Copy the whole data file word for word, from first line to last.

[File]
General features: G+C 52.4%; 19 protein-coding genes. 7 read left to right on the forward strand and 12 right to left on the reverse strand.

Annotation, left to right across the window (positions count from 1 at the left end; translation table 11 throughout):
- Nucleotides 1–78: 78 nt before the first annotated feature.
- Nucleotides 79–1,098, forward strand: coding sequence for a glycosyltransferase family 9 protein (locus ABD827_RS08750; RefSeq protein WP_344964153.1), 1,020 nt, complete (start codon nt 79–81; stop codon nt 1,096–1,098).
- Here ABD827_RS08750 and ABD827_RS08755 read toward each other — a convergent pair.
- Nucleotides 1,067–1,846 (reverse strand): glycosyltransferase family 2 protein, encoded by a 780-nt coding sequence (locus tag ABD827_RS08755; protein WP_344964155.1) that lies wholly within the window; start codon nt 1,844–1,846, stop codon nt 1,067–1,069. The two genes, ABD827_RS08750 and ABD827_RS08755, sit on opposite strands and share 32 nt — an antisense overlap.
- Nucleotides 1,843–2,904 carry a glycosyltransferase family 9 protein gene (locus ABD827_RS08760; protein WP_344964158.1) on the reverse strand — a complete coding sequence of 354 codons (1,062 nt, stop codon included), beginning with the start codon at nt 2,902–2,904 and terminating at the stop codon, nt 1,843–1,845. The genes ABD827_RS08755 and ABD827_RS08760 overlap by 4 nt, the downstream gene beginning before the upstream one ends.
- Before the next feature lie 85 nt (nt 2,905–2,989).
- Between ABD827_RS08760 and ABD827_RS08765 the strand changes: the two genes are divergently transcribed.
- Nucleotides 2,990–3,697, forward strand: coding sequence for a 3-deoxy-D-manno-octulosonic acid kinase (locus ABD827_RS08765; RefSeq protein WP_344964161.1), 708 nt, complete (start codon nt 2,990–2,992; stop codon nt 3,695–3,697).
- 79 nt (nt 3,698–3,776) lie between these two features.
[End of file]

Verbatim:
General features: G+C 52.4%; 19 protein-coding genes. 7 read left to right on the forward strand and 12 right to left on the reverse strand.

Annotation, left to right across the window (positions count from 1 at the left end; translation table 11 throughout):
- Nucleotides 1–78: 78 nt before the first annotated feature.
- Nucleotides 79–1,098, forward strand: coding sequence for a glycosyltransferase family 9 protein (locus ABD827_RS08750; RefSeq protein WP_344964153.1), 1,020 nt, complete (start codon nt 79–81; stop codon nt 1,096–1,098).
- Here ABD827_RS08750 and ABD827_RS08755 read toward each other — a convergent pair.
- Nucleotides 1,067–1,846 (reverse strand): glycosyltransferase family 2 protein, encoded by a 780-nt coding sequence (locus tag ABD827_RS08755; protein WP_344964155.1) that lies wholly within the window; start codon nt 1,844–1,846, stop codon nt 1,067–1,069. The two genes, ABD827_RS08750 and ABD827_RS08755, sit on opposite strands and share 32 nt — an antisense overlap.
- Nucleotides 1,843–2,904 carry a glycosyltransferase family 9 protein gene (locus ABD827_RS08760; protein WP_344964158.1) on the reverse strand — a complete coding sequence of 354 codons (1,062 nt, stop codon included), beginning with the start codon at nt 2,902–2,904 and terminating at the stop codon, nt 1,843–1,845. The genes ABD827_RS08755 and ABD827_RS08760 overlap by 4 nt, the downstream gene beginning before the upstream one ends.
- Before the next feature lie 85 nt (nt 2,905–2,989).
- Between ABD827_RS08760 and ABD827_RS08765 the strand changes: the two genes are divergently transcribed.
- Nucleotides 2,990–3,697, forward strand: coding sequence for a 3-deoxy-D-manno-octulosonic acid kinase (locus ABD827_RS08765; RefSeq protein WP_344964161.1), 708 nt, complete (start codon nt 2,990–2,992; stop codon nt 3,695–3,697).
- 79 nt (nt 3,698–3,776) lie between these two features.